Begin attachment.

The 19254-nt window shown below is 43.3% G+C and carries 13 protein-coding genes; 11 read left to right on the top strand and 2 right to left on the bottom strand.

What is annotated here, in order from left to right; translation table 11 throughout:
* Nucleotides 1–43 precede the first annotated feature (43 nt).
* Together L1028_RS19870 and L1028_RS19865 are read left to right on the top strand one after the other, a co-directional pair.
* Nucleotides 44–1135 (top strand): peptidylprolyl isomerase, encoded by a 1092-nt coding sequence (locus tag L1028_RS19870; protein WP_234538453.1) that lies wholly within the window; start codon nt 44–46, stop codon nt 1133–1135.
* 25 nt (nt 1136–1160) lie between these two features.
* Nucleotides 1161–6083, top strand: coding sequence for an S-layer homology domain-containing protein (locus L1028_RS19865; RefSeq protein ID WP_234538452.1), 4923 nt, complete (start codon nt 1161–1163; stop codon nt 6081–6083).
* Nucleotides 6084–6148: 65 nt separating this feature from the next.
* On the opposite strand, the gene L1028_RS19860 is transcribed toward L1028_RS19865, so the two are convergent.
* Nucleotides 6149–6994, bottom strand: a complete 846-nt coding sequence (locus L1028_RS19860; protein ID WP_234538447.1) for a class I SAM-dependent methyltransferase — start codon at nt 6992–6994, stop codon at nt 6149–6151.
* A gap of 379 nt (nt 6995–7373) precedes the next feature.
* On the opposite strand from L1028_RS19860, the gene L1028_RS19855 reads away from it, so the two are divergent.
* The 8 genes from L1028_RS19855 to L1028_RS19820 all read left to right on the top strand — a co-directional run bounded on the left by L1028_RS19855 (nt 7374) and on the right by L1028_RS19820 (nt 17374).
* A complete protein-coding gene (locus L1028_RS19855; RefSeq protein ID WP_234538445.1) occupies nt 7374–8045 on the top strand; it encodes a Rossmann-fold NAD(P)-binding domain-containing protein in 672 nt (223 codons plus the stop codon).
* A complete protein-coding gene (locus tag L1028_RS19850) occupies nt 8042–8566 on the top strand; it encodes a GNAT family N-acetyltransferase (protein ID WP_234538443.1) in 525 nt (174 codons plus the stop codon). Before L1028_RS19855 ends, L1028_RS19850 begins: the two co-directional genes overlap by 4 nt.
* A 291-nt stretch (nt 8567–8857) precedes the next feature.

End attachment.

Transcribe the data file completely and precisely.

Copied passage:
The 19254-nt window shown below is 43.3% G+C and carries 13 protein-coding genes; 11 read left to right on the top strand and 2 right to left on the bottom strand.

What is annotated here, in order from left to right; translation table 11 throughout:
* Nucleotides 1–43 precede the first annotated feature (43 nt).
* Together L1028_RS19870 and L1028_RS19865 are read left to right on the top strand one after the other, a co-directional pair.
* Nucleotides 44–1135 (top strand): peptidylprolyl isomerase, encoded by a 1092-nt coding sequence (locus tag L1028_RS19870; protein WP_234538453.1) that lies wholly within the window; start codon nt 44–46, stop codon nt 1133–1135.
* 25 nt (nt 1136–1160) lie between these two features.
* Nucleotides 1161–6083, top strand: coding sequence for an S-layer homology domain-containing protein (locus L1028_RS19865; RefSeq protein ID WP_234538452.1), 4923 nt, complete (start codon nt 1161–1163; stop codon nt 6081–6083).
* Nucleotides 6084–6148: 65 nt separating this feature from the next.
* On the opposite strand, the gene L1028_RS19860 is transcribed toward L1028_RS19865, so the two are convergent.
* Nucleotides 6149–6994, bottom strand: a complete 846-nt coding sequence (locus L1028_RS19860; protein ID WP_234538447.1) for a class I SAM-dependent methyltransferase — start codon at nt 6992–6994, stop codon at nt 6149–6151.
* A gap of 379 nt (nt 6995–7373) precedes the next feature.
* On the opposite strand from L1028_RS19860, the gene L1028_RS19855 reads away from it, so the two are divergent.
* The 8 genes from L1028_RS19855 to L1028_RS19820 all read left to right on the top strand — a co-directional run bounded on the left by L1028_RS19855 (nt 7374) and on the right by L1028_RS19820 (nt 17374).
* A complete protein-coding gene (locus L1028_RS19855; RefSeq protein ID WP_234538445.1) occupies nt 7374–8045 on the top strand; it encodes a Rossmann-fold NAD(P)-binding domain-containing protein in 672 nt (223 codons plus the stop codon).
* A complete protein-coding gene (locus tag L1028_RS19850) occupies nt 8042–8566 on the top strand; it encodes a GNAT family N-acetyltransferase (protein ID WP_234538443.1) in 525 nt (174 codons plus the stop codon). Before L1028_RS19855 ends, L1028_RS19850 begins: the two co-directional genes overlap by 4 nt.
* A 291-nt stretch (nt 8567–8857) precedes the next feature.